Speaker - Samantha Power

 Samantha  Power  Thumbnail


Samantha Power (born 1970) is a journalist, writer, and professor. She is currently affiliated with the Carr Center for Human Rights Policy at the Kennedy School of Government at Harvard University. Power was raised in Ireland before emigrating to the United States in 1979. She attended Lakeside High School in Atlanta, GA. She was a member of the cross country team as well the basketball team. She is a graduate of Yale University and Harvard Law School. From 1993 to 1996, she covered the Yugoslav wars for U.S. News & World Report, The Boston Globe, The Economist, and The New Republic. She is a scholar of foreign policy especially as it relates to human rights, genocide, and AIDS. Her book A Problem from Hell: America and the Age of Genocide, won the Pulitzer Prize for General Non-Fiction in 2003. She endorses the Genocide Intervention Network. As of 2006, she was writing about foreign policy and Sergio Vieira de Mello, the UN High Commissioner for Human Rights and United Nations Special Representative in Iraq who was killed in the Canal Hotel bombing in Baghdad along with Jean-Selim Kanaan, Nadia Younes, Fiona Watson, and other members of his staff, on the afternoon of August 19, 2003. The book, Sergio Vieira de Mello: A Man For the Dark Times will be released in February 2008. She spent 2005-06 working in the office of U.S. Senator Barack Obama as a foreign policy fellow, where she was credited with sparking off and directing Obama's interest in the Darfur conflict. She has also been involved with efforts to increase media attention about the Darfur conflict. In 2006, she contributed to Screamers, a movie telling about Darfur, Armenian and other genocides of 20-21st centuries. In 2004, Power was named by Time Magazine as one of the 100 top scientists and thinkers of that year.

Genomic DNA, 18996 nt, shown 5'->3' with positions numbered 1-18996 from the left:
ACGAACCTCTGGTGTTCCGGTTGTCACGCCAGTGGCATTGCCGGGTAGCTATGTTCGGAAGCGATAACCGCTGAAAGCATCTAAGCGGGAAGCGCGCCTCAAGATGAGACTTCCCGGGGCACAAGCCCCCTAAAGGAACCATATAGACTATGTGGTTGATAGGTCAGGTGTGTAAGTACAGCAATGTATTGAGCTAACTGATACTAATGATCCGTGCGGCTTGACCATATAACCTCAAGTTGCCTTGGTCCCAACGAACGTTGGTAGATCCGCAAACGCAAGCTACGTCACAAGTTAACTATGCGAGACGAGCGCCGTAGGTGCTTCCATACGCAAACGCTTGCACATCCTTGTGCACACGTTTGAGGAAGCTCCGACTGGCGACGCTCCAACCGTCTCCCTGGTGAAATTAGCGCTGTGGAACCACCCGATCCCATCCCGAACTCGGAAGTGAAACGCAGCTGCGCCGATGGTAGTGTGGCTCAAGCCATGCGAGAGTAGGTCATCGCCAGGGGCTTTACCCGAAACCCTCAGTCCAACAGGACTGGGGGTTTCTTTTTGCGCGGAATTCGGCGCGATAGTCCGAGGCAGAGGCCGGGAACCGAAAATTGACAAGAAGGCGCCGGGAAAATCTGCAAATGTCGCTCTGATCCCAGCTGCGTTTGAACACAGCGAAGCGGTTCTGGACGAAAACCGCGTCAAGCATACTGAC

3 Programs

Chasing the Flame: Sergio Vieira de Mello

02.26.08 | 01:21:23 min | 0 comments

Endangered Scholars Worldwide

02.07.08 | 02:01:07 min | 0 comments

Human Rights in the Information Age

07.07.06 | 00:54:22 min | 0 comments